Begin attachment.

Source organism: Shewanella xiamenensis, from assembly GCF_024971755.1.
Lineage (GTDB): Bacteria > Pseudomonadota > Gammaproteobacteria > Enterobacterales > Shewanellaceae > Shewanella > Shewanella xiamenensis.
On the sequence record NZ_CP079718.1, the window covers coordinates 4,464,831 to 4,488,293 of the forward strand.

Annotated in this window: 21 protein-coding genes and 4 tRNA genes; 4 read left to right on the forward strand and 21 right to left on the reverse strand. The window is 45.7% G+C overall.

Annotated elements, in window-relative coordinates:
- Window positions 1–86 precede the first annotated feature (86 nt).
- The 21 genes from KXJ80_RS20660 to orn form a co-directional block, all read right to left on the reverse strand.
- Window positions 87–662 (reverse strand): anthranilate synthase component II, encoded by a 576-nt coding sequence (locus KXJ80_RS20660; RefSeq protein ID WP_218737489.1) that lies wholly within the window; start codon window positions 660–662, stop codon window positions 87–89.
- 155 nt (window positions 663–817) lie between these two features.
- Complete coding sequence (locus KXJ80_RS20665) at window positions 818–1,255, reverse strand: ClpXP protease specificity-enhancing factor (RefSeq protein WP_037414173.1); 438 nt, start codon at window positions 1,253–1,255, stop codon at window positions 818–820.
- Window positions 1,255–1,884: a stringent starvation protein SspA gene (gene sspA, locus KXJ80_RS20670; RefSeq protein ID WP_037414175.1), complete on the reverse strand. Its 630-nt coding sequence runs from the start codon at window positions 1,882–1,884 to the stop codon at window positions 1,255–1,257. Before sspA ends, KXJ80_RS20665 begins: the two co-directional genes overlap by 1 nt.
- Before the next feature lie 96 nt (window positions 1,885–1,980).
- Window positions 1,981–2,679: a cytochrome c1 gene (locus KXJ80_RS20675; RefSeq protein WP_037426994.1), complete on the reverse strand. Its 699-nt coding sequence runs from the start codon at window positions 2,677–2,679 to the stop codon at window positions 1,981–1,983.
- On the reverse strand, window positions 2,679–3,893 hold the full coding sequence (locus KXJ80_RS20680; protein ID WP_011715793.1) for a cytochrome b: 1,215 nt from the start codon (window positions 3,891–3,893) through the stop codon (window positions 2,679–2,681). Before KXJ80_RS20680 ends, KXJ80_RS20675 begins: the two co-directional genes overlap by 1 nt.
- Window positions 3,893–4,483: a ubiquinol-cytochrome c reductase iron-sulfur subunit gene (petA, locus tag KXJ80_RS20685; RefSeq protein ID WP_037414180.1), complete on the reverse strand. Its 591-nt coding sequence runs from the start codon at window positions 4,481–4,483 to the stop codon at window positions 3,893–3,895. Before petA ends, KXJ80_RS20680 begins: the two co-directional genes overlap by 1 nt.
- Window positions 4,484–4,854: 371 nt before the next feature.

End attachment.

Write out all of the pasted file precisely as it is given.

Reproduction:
Source organism: Shewanella xiamenensis, from assembly GCF_024971755.1.
Lineage (GTDB): Bacteria > Pseudomonadota > Gammaproteobacteria > Enterobacterales > Shewanellaceae > Shewanella > Shewanella xiamenensis.
On the sequence record NZ_CP079718.1, the window covers coordinates 4,464,831 to 4,488,293 of the forward strand.

Annotated in this window: 21 protein-coding genes and 4 tRNA genes; 4 read left to right on the forward strand and 21 right to left on the reverse strand. The window is 45.7% G+C overall.

Annotated elements, in window-relative coordinates:
- Window positions 1–86 precede the first annotated feature (86 nt).
- The 21 genes from KXJ80_RS20660 to orn form a co-directional block, all read right to left on the reverse strand.
- Window positions 87–662 (reverse strand): anthranilate synthase component II, encoded by a 576-nt coding sequence (locus KXJ80_RS20660; RefSeq protein ID WP_218737489.1) that lies wholly within the window; start codon window positions 660–662, stop codon window positions 87–89.
- 155 nt (window positions 663–817) lie between these two features.
- Complete coding sequence (locus KXJ80_RS20665) at window positions 818–1,255, reverse strand: ClpXP protease specificity-enhancing factor (RefSeq protein WP_037414173.1); 438 nt, start codon at window positions 1,253–1,255, stop codon at window positions 818–820.
- Window positions 1,255–1,884: a stringent starvation protein SspA gene (gene sspA, locus KXJ80_RS20670; RefSeq protein ID WP_037414175.1), complete on the reverse strand. Its 630-nt coding sequence runs from the start codon at window positions 1,882–1,884 to the stop codon at window positions 1,255–1,257. Before sspA ends, KXJ80_RS20665 begins: the two co-directional genes overlap by 1 nt.
- Before the next feature lie 96 nt (window positions 1,885–1,980).
- Window positions 1,981–2,679: a cytochrome c1 gene (locus KXJ80_RS20675; RefSeq protein WP_037426994.1), complete on the reverse strand. Its 699-nt coding sequence runs from the start codon at window positions 2,677–2,679 to the stop codon at window positions 1,981–1,983.
- On the reverse strand, window positions 2,679–3,893 hold the full coding sequence (locus KXJ80_RS20680; protein ID WP_011715793.1) for a cytochrome b: 1,215 nt from the start codon (window positions 3,891–3,893) through the stop codon (window positions 2,679–2,681). Before KXJ80_RS20680 ends, KXJ80_RS20675 begins: the two co-directional genes overlap by 1 nt.
- Window positions 3,893–4,483: a ubiquinol-cytochrome c reductase iron-sulfur subunit gene (petA, locus tag KXJ80_RS20685; RefSeq protein ID WP_037414180.1), complete on the reverse strand. Its 591-nt coding sequence runs from the start codon at window positions 4,481–4,483 to the stop codon at window positions 3,893–3,895. Before petA ends, KXJ80_RS20680 begins: the two co-directional genes overlap by 1 nt.
- Window positions 4,484–4,854: 371 nt before the next feature.